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Publication numberUS4377417 A
Publication typeGrant
Application numberUS 06/329,252
Publication dateMar 22, 1983
Filing dateDec 10, 1981
Priority dateJul 30, 1981
Fee statusLapsed
Also published asEP0073343A1
Publication number06329252, 329252, US 4377417 A, US 4377417A, US-A-4377417, US4377417 A, US4377417A
InventorsJohn R. Brand
Original AssigneeGulf & Western Industries, Inc.
Export CitationBiBTeX, EndNote, RefMan
External Links: USPTO, USPTO Assignment, Espacenet
Organophosphate-alkanolamine adduct
US 4377417 A
Abstract
A titanium dioxide pigment is provided for use in polymeric compositions comprising a pyrogenic titanium dioxide pigment which has been treated with a composition comprising an organophosphate/alkanolamine addition product.
This invention provides for a novel method for treating a pyrogenic titanium dioxide pigment in order to reduce yellowing when such pigment is incorporated into a polymeric composition comprising adding to such pigment a composition which comprises an organophosphate/alkanolamine addition product.
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Claims(19)
I claim:
1. A titanium dioxide pigment for use in polymeric compositions comprising a pyrogenic titanium dioxide pigment which has been treated with a composition comprising an organophosphate/alkanolamine addition product.
2. A method for treating a pyrogenic titanium dioxide pigment to reduce yellowing when such pigment is incorporated into a polymeric composition comprising adding to such pigment a composition which comprises an organophosphate/alkanolamine addition product.
3. A titanium dioxide pigment according to claim 1 wherein the organophosphate/alkanolamine is the addition product of an organophosphoric acid anhydride and alkanolamine.
4. A titanium dioxide pigment according to claim 3 wherein the alkanolamine component used to form the organophosphate/alkanolamine addition product is a composition selected from the group consisting essentially of dimethylethanolamine, diethylethanolamine and aminoethylethanolamine.
5. A titanium dioxide pigment according to claim 1 wherein the organophosphate/alkanolamine addition product has been added in an amount from about 0.01 to 1.0 weight percent, based upon the weight of the pyrogenic titanium dioxide pigment treated.
6. A titanium dioxide pigment according to claim 1 wherein the organophosphate/alkanolamine addition product has been added in an amount from about 0.1 to about 1.0 weight percent, based upon the weight of the pyrogenic titanium dioxide pigment treated.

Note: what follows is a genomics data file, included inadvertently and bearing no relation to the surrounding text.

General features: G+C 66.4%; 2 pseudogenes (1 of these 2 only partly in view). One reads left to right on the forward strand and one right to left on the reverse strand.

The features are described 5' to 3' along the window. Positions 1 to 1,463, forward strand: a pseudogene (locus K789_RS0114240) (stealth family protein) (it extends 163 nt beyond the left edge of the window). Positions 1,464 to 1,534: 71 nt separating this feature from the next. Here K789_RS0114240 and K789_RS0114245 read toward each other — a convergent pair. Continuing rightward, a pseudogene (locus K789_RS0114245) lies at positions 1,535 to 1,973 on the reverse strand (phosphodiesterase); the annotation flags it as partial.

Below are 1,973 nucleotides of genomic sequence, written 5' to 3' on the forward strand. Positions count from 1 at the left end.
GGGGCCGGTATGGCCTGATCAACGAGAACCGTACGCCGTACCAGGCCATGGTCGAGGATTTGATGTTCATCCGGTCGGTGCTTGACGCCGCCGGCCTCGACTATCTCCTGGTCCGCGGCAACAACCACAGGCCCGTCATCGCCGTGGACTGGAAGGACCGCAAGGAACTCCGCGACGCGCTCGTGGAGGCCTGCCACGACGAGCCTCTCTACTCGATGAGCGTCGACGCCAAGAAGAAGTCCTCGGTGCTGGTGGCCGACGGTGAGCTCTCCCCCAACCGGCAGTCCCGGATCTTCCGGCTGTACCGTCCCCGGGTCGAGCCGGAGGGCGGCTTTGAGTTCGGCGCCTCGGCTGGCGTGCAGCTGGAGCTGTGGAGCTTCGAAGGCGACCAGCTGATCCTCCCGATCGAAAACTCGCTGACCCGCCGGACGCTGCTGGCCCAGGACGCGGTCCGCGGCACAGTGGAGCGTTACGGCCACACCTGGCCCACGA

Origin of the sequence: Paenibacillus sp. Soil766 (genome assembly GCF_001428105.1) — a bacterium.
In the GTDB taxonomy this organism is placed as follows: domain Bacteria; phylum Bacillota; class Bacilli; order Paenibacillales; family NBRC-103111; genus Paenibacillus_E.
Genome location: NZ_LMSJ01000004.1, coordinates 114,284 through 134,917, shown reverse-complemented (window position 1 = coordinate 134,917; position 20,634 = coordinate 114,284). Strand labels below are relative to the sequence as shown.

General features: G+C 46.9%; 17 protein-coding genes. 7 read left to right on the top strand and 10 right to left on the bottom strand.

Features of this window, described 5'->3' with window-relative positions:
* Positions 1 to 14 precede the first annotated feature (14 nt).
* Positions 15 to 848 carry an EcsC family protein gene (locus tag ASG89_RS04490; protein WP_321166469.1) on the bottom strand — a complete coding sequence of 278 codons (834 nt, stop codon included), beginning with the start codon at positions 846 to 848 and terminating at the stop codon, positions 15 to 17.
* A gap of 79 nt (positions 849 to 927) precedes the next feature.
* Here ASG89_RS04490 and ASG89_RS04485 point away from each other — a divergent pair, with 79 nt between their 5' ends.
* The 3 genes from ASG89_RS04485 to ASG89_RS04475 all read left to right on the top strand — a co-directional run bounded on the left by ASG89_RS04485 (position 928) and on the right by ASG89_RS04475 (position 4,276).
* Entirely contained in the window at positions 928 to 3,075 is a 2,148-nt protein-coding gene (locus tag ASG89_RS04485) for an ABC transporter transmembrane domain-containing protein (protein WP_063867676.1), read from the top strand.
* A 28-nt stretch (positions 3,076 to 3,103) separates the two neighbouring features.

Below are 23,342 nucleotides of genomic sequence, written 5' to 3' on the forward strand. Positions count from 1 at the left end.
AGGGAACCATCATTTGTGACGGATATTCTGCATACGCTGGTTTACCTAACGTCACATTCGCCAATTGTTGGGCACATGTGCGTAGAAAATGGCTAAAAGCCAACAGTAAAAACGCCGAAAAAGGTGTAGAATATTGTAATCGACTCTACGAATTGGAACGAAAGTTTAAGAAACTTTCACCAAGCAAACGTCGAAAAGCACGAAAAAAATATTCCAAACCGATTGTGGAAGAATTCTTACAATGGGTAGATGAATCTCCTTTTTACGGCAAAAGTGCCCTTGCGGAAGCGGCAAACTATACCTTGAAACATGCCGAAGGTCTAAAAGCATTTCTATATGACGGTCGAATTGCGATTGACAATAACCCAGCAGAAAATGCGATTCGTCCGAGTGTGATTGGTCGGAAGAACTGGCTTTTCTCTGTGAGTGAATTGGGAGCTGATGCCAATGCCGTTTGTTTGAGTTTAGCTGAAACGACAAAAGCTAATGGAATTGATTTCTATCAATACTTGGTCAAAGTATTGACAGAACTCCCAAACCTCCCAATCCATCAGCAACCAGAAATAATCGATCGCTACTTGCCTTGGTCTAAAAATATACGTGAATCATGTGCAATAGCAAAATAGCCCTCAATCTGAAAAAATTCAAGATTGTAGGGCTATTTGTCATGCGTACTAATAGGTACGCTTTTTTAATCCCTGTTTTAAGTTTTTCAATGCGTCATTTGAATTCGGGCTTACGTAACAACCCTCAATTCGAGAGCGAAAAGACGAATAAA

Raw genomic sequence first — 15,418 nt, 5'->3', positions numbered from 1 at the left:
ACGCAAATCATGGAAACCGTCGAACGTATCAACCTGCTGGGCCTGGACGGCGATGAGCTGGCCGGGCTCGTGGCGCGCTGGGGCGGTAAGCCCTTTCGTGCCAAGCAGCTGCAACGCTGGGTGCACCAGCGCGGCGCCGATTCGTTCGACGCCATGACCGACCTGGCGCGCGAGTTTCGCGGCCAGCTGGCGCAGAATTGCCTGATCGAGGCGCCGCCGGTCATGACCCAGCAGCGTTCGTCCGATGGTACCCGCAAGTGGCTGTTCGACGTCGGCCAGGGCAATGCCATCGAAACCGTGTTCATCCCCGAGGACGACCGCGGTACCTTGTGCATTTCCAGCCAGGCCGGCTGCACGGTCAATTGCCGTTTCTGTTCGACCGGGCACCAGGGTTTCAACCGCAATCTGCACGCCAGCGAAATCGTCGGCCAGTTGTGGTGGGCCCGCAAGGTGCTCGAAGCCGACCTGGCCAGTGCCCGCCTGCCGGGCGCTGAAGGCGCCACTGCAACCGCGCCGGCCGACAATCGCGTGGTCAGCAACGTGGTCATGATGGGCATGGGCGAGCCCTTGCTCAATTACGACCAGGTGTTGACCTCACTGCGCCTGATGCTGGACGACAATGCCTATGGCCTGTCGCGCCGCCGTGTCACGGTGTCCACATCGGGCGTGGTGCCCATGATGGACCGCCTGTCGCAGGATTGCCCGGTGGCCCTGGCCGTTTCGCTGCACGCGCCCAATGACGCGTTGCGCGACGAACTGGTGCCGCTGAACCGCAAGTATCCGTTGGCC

7. A titanium dioxide pigment according to claim 1 wherein the organophosphate/alkanolamine addition product has been added in an amount from about 0.4 to about 0.6 weight percent, based upon the weight of the pyrogenic titanium dioxide pigment treated.
8. A method for treating a pyrogenic titanium dioxide pigment according to claim 2 wherein the organophosphate/alkanolamine is the addition product of an organophosphoric acid anhydride and an alkanolamine.
9. A method for treating a pyrogenic titanium dioxide pigment according to claim 8 wherein the alkanolamine component used to form the organophosphate/alkanolamine addition product is a composition selected from the group consisting essentially of dimethylethanolamine, diethylethanolamine and aminoethylethanolamine.
10. A method for treating a pyrogenic titanium dioxide pigment according to claim 2 wherein the organophosphate/alkanolamine addition product has been added in an amount from about 0.1 to about 1.0 weight percent, based upon the weight of the pyrogenic titanium dioxide pigment treated.
11. A method for treating a pyrogenic titanium dioxide pigment according to claim 2 wherein the organophosphate/alkanolamine addition product has been added in an amount from about 0.1 to about 1.0 weight percent, based upon the weight of the pyrogenic titanium dioxide pigment treated.
12. A method for treating a pyrogenic titanium dioxide pigment according to claim 2 wherein the organophosphate/alkanolamine addition product has been added in an amount from about 0.4 to about 0.6 weight percent, based upon the weight of the pyrogenic titanium dioxide pigment treated.
13. A composition comprising a polymer in admixture with a pyrogenic titanium dioxide pigment which has been treated with a composition comprising an organophospate/alkanolamine addition product.
14. A composition according to claim 13 wherein the polymer is selected from the group consisting essentially of polystyrene, polyethylene and polypropylene.
15. A composition according to claim 13 wherein the organophosphate/alkanolamine addition product comprising the composition with which the pyrogenic titanium dioxide pigment has been treated is the addition product of an organophosphoric acid anhydride and alkanolamine.
16. A composition according to claim 15 wherein the alkanolamine component of the organophosphate/alkanolamine addition product is a composition selected from the group consisting essentially of dimethylethanolamine, diethylethanol amine and aminoethylethanolamine.
17. A composition according to claim 13 wherein the organophosphate/alkanolamine addition product comprising the composition with which the pyrogenic titanium dioxide pigment has been treated is added to the pyrogenic titanium dioxide pigment in an amount from about 0.01 to about 1.0 weight percent, based upon the weight of the pyrogenic titanium dioxide pigment.
18. A composition according to claim 13 wherein the organophosphate/alkanolamine addition product comprising the composition with which the pyrogenic titanium dioxide pigment has been treated is added to the pyrogenic titanium dioxide pigment in an amount from about 0.1 to about 1.0 weight percent, based upon the weight of the pyrogenic titanium dioxide pigment.